Adelaide defender Marijana Rajcic has detailed the extremes AFLW players are facing to keep the season ticking along.

Despite being only a week old, the AFLW season has already been impacted by the virus with the Western Bulldogs' clash with Geelong in doubt, with a number of the Dogs' playing group and support staff entering AFL Health and Safety protocols.

With AFLW players yet to make the leap to full-time athletes, they are currently juggling work and family commitments as well as trying to avoid catching the virus or being a close contact.

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The Crows are seen as a genuine premiership contender again in 2022 and Rajcic is desperate to avoid missing out on Adelaide's run to yet another premiership. Especially after last year's heartbreaking defeat to Brisbane in the Grand Final.

Speaking to Womens.AFLRajcic spoke about the desperate measures that she is taking to avoid being caught up in any Covid related absences.

"I want to play football as much as I can, and I want to be up for selection every week, so at the moment, I'm not even seeing my family. I've told them I can't come to weekly family dinners because the risk is too high," Rajcic said.

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"My brother is working in a hospital; you don't know where it can happen, and the transmission and cases are rising.

"Yes, it's inevitable, I think at some stage it's going to affect us, but personally, I'm trying to do everything I can so I'm available and willing to play.

"We're not doing it for the money, we're doing it because we love the game, we want to see it grow and we want to leave a legacy for future generations and for the girls out there, and say 'guess what, you might be getting paid a million in 10, 15 years' time'.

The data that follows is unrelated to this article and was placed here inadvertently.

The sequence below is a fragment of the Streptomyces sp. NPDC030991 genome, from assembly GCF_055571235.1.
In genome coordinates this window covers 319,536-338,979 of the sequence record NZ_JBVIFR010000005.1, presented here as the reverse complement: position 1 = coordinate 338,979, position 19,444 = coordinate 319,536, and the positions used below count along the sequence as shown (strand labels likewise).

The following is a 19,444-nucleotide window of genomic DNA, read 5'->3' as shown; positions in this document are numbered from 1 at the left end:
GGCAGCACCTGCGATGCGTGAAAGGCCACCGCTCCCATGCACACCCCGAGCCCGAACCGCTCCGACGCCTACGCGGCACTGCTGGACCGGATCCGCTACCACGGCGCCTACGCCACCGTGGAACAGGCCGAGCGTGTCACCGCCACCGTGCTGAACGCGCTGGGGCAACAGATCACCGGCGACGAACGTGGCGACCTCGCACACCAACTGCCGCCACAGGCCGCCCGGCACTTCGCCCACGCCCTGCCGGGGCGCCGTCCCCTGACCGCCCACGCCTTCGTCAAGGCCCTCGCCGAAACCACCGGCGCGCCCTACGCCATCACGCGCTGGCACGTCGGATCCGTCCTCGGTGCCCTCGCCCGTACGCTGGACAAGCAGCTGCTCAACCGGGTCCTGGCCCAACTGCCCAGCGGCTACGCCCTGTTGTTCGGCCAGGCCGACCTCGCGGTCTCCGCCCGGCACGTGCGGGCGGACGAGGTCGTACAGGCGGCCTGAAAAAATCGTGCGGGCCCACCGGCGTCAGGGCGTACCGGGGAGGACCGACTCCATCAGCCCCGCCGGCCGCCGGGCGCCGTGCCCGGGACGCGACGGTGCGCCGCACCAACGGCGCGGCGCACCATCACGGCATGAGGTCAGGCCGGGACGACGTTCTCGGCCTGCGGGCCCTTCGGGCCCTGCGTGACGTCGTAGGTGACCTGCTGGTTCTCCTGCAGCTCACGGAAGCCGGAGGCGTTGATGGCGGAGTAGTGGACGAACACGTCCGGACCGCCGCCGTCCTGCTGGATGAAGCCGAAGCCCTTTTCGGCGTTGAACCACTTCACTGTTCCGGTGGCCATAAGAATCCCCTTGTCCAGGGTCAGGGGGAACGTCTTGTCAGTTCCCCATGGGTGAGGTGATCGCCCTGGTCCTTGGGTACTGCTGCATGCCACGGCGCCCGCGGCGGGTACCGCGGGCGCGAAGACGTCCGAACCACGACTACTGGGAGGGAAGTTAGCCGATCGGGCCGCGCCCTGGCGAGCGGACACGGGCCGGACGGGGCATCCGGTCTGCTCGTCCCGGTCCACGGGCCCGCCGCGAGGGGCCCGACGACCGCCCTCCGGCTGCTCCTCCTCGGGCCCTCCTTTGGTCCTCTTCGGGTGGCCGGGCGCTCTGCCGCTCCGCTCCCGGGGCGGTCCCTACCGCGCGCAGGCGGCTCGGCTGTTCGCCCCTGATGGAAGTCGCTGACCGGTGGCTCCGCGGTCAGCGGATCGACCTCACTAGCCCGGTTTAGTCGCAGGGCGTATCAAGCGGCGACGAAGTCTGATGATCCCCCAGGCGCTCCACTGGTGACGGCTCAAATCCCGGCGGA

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"We're obviously not going to reap that benefit, but hopefully we can set that footpath and journey for them."

Melbourne defender Libby Birch recently wrote in The Age about the need for AFLW players to be full-time in order to help grow the league but also reward the players.

"AFLW players are asked to make more sacrifices," Birch wrote.

"Most players have full-time jobs outside of football, so being protected in a hub is not an option, and we are more likely to be exposed to COVID-19. Our home, work and study schedules are impacted when the playing season dates change as they have for the current season – the start of the season was pushed back a month to allow for vaccination rollouts."

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Birch went on to say that players have had to take extreme measures to ensure that they are able to complete the season, feeling a level of responsibility to both their club and the league.

"To reduce this risk, many players are taking matters into their own hands," Birch detailed.

"Creating their own social bubbles, organising regular rapid antigen testing for family and friends, limiting social outings to outdoor venues, click and collecting groceries and reducing hours spent indoors at their workplaces."